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German Swimmer Britta Steffen Upsets US Victory Parade

Germany's Britta Steffen, who won the women's 100-meter freestyle, was the only non-American to take home a gold medal Friday in the Olympic swimming competition.

The winners' podium for the women's 100-meter swimming competition: Natalie Coughlin (US, bronze), Britta Steffen (Germany, gold), Lisbeth Trickett (Australia, silver)

Steffen, center, beat the world record by 0.04 seconds in the 100-meter freestyle

Steffen took gold with a remarkable comeback that saw her win after lying just eighth at the turn as she managed to overtake the leading Australian Lisbeth Trickett with the last touch, beating the world record holder by just 0.04 seconds.

Third place went to American Natalie Coughlin in 53.39 seconds.

It was the first swimming medal for Germany in the Beijing Water Cube and the country's first Olympic swimming gold since Barcelona 1992, when Dagmar Hase won the women's 400-meter freestyle.

From underdog to gold-medal winner

It took a remarkable comeback during the race to win as she was lying in last place at the turn.

"Before the race my coach told me you need to swim your own race and that the others would start very fast," she said. "I decided to close my eyes and just go for it and I think it worked quite well."

After touching the pad in a time of 53.12, she did not turn around to look at the results board, embracing Trickett, who had swum in the lane next to hers instead.

"At that moment I did not really know what had happened," Steffen said. "I just wanted to enjoy the moment and I thought that even if I did not win a medal, I swam a wonderful race. But then when I looked at the board I saw that I had won and everything was brilliant."

Steffen said after her victory that credit must go to psychologist Friederike Janofske, with whom she has been working for a long time.

"She has managed to bring out the best in me," she said.

The 24-year-old said that she thinks it also helped her that the German swim team had -- so far -- bombed out at the Olympics.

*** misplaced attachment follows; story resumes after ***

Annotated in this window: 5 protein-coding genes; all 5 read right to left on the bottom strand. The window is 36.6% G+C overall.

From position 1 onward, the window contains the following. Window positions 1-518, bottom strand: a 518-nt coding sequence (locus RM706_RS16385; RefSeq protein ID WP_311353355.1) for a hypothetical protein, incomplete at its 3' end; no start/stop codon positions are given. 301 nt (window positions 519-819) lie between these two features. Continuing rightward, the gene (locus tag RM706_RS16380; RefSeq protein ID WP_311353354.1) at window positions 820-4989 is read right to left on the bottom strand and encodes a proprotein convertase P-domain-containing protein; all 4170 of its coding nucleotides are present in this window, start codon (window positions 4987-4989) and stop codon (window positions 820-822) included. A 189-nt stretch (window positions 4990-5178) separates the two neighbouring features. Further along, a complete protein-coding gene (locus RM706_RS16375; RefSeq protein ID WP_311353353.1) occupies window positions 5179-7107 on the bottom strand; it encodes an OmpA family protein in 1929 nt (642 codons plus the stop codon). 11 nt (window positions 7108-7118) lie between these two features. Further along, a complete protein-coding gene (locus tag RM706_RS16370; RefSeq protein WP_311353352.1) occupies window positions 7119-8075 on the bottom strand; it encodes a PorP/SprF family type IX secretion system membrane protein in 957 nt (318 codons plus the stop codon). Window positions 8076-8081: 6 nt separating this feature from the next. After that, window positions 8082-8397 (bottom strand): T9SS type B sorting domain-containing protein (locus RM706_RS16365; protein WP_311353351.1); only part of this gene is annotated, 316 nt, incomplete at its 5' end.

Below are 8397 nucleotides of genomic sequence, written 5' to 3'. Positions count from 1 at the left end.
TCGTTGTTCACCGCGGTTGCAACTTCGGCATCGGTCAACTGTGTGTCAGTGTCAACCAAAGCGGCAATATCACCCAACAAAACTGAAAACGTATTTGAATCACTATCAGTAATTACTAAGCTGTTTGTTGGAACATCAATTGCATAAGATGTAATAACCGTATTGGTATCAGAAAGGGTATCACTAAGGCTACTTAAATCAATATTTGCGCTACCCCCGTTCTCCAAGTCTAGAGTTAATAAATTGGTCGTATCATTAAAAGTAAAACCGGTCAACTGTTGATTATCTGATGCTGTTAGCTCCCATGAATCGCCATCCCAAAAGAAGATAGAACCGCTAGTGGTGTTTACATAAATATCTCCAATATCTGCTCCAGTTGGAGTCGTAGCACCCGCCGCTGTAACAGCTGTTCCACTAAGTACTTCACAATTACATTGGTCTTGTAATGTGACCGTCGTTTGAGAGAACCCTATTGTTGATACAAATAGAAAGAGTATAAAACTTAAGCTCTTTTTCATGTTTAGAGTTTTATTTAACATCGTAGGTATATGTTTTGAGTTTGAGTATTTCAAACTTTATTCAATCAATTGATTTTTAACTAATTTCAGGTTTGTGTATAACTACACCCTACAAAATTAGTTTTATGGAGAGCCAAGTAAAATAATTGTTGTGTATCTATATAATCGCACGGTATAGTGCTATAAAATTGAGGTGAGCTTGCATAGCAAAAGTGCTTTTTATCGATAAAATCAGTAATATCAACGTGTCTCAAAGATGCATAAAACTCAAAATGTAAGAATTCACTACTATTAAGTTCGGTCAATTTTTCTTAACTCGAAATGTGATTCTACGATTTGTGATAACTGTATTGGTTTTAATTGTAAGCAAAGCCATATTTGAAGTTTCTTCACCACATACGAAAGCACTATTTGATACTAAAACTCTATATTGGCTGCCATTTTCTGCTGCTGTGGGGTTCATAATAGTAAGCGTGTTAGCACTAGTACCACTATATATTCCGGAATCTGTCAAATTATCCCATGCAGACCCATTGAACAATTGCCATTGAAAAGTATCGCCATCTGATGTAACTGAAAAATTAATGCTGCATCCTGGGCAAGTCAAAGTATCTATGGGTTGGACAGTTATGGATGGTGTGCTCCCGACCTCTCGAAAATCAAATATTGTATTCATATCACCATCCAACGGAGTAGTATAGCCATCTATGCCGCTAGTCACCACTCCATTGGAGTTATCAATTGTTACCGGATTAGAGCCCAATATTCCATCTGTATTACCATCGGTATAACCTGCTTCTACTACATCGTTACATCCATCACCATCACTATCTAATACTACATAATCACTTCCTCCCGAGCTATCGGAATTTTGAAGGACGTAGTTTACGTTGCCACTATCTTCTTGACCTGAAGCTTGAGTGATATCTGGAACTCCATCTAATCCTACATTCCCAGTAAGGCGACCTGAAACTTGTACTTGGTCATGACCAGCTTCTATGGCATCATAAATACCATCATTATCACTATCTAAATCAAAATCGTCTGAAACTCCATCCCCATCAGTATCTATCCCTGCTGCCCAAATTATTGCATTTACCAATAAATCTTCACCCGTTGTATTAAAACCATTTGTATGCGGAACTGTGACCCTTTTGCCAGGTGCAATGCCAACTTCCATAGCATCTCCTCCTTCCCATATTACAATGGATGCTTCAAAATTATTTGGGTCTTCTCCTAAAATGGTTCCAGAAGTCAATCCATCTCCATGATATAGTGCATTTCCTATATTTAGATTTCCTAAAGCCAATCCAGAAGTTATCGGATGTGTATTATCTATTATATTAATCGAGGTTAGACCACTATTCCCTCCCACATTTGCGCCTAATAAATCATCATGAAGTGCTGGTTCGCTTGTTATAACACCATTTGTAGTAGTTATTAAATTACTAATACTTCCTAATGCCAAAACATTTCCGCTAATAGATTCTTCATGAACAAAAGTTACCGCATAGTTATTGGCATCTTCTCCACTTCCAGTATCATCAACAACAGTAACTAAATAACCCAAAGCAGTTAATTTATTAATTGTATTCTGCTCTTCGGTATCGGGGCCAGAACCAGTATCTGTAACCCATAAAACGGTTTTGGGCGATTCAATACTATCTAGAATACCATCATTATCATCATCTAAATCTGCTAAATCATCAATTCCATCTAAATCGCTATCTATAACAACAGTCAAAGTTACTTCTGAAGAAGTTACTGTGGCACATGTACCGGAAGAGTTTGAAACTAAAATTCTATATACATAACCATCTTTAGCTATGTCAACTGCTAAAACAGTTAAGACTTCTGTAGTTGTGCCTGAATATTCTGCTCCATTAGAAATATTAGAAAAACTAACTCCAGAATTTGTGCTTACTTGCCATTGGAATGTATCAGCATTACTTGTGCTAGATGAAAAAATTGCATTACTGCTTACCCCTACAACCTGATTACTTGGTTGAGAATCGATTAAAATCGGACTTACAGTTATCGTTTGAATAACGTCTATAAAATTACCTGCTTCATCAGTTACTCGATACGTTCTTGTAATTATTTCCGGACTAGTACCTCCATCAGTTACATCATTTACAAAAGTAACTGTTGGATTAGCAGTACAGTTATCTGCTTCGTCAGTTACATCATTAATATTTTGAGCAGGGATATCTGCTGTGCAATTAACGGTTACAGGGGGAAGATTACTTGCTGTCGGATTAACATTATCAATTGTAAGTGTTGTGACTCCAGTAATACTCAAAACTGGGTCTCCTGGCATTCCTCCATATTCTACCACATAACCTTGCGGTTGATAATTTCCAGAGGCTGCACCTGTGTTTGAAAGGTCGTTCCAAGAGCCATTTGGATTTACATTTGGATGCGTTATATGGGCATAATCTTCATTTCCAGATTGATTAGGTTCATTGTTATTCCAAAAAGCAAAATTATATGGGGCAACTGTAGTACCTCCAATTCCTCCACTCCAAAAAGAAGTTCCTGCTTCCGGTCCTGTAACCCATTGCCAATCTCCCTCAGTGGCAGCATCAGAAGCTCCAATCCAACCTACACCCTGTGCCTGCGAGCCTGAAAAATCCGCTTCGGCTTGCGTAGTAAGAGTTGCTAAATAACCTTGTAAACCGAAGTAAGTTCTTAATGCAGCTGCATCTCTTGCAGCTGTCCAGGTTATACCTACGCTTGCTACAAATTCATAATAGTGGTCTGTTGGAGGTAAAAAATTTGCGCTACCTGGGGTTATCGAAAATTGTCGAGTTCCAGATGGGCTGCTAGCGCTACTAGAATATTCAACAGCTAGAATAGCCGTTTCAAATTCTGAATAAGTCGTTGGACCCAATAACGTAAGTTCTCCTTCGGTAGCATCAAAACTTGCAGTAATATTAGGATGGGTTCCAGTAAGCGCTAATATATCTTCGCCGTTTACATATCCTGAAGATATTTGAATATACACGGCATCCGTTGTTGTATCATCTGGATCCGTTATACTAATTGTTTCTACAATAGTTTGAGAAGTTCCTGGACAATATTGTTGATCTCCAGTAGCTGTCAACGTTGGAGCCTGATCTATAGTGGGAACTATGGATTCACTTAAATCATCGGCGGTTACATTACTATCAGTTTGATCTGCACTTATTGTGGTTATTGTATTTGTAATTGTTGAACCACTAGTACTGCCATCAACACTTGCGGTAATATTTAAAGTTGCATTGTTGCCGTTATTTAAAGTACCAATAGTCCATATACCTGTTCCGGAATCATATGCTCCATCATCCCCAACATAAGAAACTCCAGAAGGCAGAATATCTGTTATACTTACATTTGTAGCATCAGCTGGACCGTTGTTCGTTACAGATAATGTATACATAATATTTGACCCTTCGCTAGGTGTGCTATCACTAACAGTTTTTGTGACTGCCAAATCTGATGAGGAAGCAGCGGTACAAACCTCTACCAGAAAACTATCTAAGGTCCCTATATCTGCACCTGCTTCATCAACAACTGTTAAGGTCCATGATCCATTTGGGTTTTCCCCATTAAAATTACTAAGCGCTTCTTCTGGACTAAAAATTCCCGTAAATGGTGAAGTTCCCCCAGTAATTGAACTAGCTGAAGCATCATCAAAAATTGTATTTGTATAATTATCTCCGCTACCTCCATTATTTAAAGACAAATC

"There was very little pressure on me," she said. "My world record was gone, I had not done well in the relay and nobody really thought I was going to win a medal.

Britta Steffen listens to the German national anthem during the medal ceremony

Steffen disappointed at the 2000 Olympics, but Friday showed that she has what it takes

Gold for three US swimmers

Superstar Michael Phelps set the benchmark for overall medals a little bit higher when he won his sixth gold medal of the competition and his 12th gold overall, to go three clear of four athletes with nine all-time Olympic golds.

Phelps took his world record tally to six with his victory in the men's 200-meter individual medley in a time of 1:54.23 seconds.

American Ryan Lochte won the men's 200-meter backstroke in a world record time of 1:53.94 -- just 20 minutes before winning bronze in the 200 IM -- while fellow American Rebecca Soni took the women's 200-meter breaststroke in 2:20.22 seconds, also in world record time.

In the men's 200-meter IM, the medals went to the same swimmers who also stood on the podium in the same order for the 400-meter IM, with Phelps being followed by Hungarian Laszlo Cseh and Lochte.

Phelps broke his own world record of 1:54.80 that he established at the US trials last month.

"I just wanted to step on it in the first 50-meter a little bit and try to get out to an early lead," he said. "I knew that it was a hard double for Ryan (Lochte). I knew that if I got a big enough lead in the first half I thought I could hang on and that's all I wanted to do."

US swimmer Michael Phelps

Phelps claimed his 12th gold medal Friday

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